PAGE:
The organization of the Christian Church in Hebron was an
outgrowth of religious meetings conducted by Lemuel Shortridge
in the public grove and in the old school house. Religious
excitement ran high in the summer and fall of 1877, for the
summer long revival had profound psychological effects on the
people of the community and imbued others with the desire to
establish a church after the plan of the New Testament.
This it was, that a group gathered for a meeting that organized
the Christian Church of Hebron, Indiana. This was done on
September 16, 1877 at Sweeney Hall. At this meeting the
following was unanimously adopted:
"Whereas the Christian Church of Hebron, Porter County, Indiana
(as respects the keeping of the ordinances) in a state of
suppression for some time past, and whereas the Lord by His word
and providence has called us to reorganization and recognition
of our duties; we whose names are hereunto subscribed do hereby
declare our intention, God being our helper, to unite together
as members of the "Church of God in Christ" to be guided, ruled,
and governed by the Apostles' teaching contained in the New
Testament of our Lord Jesus Christ."
The first minister regularly employed was A.B. Maston whose
pastorate continued over a period of two years. It was during
his pastorate that the first house of worship was built in 1878
at a cost of $1,200.
From early years until 1911 a great many of the ministers served
half-time, but since 1911 the church has had full-time service.
Through the years since the beginning, when the church was
without a minister for whatever the cause, the Lord's Table was
always spread. Through the years with the various ministers many
meetings and revivals have been held with many accepting Christ
as their Savior. Almost from the first, youth work has been
encouraged along with worship services and Bible School. The
Missionary Society of the Christian Church was organized by H.
Williams who was the minister from 1926-1929. The missionary
work has steadily grown through the years until at the present
time twenty-five percent of the church's total budget goes to
missions. The church currently helps support 11 missions both
nationally and abroad.
In the spring of 1910 Mrs. Elsie Folsom and Mrs. Minnie Fehrman,
two of the remaining charter members, broke the sod for the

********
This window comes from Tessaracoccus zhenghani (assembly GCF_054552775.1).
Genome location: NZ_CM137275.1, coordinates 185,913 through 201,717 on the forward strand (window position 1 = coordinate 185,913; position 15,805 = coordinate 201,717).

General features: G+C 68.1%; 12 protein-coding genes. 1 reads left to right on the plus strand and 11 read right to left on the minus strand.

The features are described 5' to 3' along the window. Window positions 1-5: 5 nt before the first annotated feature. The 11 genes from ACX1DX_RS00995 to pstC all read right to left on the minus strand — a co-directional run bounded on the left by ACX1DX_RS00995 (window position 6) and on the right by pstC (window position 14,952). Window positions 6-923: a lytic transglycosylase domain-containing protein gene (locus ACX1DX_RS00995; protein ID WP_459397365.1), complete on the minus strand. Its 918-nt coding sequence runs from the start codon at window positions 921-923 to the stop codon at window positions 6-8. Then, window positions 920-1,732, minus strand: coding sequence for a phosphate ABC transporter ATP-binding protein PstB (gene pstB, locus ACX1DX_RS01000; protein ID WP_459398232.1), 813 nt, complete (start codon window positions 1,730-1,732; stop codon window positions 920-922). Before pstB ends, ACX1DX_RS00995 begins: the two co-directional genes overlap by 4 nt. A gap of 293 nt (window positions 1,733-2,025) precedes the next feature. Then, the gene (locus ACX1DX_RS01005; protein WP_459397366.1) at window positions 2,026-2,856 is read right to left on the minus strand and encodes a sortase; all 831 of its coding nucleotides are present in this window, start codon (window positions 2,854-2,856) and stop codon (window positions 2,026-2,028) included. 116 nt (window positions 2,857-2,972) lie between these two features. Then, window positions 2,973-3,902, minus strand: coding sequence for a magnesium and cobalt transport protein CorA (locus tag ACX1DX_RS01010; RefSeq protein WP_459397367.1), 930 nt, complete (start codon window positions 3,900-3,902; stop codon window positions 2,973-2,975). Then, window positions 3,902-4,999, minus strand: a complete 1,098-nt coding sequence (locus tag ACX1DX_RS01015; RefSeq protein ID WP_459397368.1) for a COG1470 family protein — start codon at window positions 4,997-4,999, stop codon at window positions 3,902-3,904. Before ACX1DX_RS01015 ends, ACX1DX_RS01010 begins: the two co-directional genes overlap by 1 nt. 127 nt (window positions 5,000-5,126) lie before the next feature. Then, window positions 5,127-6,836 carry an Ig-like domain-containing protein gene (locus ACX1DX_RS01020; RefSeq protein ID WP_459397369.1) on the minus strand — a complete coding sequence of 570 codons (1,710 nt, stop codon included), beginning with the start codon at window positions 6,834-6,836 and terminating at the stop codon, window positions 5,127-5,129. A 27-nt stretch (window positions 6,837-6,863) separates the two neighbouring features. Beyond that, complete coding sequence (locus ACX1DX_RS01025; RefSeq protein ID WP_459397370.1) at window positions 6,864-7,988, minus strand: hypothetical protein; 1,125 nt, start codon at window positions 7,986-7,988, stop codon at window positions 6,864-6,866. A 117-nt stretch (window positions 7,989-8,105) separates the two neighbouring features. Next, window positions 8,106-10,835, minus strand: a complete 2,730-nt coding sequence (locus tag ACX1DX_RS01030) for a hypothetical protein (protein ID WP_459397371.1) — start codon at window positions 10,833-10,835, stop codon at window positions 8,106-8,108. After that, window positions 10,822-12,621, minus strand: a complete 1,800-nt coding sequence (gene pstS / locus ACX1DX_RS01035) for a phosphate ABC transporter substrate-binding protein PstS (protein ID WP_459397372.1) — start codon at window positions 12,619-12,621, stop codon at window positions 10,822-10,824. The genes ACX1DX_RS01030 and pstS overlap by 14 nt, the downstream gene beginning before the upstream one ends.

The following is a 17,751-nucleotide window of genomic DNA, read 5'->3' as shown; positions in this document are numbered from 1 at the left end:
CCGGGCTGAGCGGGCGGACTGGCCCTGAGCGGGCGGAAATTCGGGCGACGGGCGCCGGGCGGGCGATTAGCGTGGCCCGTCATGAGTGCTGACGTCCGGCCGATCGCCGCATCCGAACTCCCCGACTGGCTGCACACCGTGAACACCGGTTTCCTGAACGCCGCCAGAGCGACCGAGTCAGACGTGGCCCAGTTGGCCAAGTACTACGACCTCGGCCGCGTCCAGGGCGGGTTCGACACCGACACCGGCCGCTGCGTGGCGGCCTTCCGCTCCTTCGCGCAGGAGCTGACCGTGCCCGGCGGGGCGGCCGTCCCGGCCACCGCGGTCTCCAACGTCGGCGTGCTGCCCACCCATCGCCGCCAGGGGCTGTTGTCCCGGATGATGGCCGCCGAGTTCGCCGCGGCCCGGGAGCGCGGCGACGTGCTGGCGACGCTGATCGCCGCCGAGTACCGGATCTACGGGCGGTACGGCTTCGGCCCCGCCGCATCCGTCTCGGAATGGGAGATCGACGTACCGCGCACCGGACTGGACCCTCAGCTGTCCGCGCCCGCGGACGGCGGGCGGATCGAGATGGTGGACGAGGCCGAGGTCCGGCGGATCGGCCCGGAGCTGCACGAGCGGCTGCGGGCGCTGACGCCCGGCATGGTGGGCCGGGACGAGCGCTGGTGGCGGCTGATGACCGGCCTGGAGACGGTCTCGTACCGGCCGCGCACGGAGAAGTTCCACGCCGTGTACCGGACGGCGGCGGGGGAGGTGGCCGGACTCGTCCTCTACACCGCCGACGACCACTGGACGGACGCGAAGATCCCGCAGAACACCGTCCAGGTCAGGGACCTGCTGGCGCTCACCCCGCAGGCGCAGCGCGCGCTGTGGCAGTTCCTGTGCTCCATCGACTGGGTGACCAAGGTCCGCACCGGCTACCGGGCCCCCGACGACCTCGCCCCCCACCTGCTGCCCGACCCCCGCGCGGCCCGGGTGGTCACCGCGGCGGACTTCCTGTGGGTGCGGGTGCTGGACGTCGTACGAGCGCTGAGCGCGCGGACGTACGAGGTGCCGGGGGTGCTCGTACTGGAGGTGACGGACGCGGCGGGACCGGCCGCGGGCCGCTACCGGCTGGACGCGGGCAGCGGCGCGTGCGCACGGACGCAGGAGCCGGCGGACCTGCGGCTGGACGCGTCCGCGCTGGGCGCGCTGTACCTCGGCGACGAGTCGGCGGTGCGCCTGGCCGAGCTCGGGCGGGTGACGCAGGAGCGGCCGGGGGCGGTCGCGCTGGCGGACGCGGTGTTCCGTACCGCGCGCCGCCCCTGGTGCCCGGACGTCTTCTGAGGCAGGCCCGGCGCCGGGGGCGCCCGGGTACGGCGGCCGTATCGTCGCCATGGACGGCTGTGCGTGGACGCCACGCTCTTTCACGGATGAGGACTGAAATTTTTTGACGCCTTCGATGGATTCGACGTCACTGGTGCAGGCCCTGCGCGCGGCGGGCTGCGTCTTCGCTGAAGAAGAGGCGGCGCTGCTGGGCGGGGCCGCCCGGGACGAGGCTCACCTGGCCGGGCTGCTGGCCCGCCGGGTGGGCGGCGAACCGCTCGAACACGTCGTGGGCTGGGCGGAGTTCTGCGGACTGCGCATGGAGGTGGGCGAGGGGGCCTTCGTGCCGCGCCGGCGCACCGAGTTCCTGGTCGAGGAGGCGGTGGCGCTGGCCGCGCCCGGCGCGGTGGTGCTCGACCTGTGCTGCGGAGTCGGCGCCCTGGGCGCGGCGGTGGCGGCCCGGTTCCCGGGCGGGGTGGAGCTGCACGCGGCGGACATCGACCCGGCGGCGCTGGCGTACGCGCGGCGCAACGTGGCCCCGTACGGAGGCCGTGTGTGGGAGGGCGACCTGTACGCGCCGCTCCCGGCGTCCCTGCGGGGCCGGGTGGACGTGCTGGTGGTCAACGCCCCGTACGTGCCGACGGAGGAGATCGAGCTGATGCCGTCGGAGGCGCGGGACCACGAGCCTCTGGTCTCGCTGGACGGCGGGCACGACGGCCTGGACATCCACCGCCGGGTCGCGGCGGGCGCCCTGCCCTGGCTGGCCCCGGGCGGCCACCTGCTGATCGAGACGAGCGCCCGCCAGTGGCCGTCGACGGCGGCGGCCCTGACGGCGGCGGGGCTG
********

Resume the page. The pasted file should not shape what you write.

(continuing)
remodeling. The art windows in the auditorium were donated by
two sisters and a brother who lived on their farm west of town.
The south windows were from a retired farmer who had been an
invalid for years. The windows in the back of the sanctuary were
also donated by various families, the C.E. Group and the Ladies
Aid Society during the early years of the church. During the
services of Elmer Knots, 1920-1923, the section called the old
kitchen was added. While David Watterworth was minister,
1943-1947, another remodeling project was completed. In this
project the baptistery was moved from the where the Communion
Table presently sets to its present location, and the wall built
in front of it, a new heating system was also installed. The
ground was dug out and a basement installed under the kitchen
and under the Sunday School room. Two inside rest rooms were
Soon after this remodeling the need for more classrooms was
evident. A building fund project was started and encouraged.
This continued through the pastorates of Logan Dunham and Earl
Shaw. Finally in June 1959, with Robert Tinsky as minister, the
work was started. During that time the building was moved back
twenty feet. The entire basement was excavated, a new foundation
was put in place. The slanting floor in the auditorium was
removed and replaced with a level floor. The walls were repaired
and redecorated. New seats were placed in the auditorium. The
entire church floor was covered with tile. A fine grade entrance
was installed at the back, and the rest of the old kitchen was
made into a secretary's office and minister's study.
Two new restrooms were installed in the basement. Three
classrooms were constructed on the west end with a big storage
room and furnace room at the northwest corner. In the east end a
big kitchen was constructed with all new cupboards and plumbing.
A new heating system was installed.
The open basement is used for a worship center, fellowship hall
and classrooms. The basement has a completely new lighting
system. The church parsonage located to the east of the church
was completely remodeled in 1962-1962, and in 1964-1965 a
two-car garage was constructed at the rear of the parsonage.
During the ministry of Russell Tague, the sanctuary was once
again remodeled to its present design. In the mid 1980's, the
theater seats were replaced with cushioned pews, new carpeting
installed and the stage area enlarged.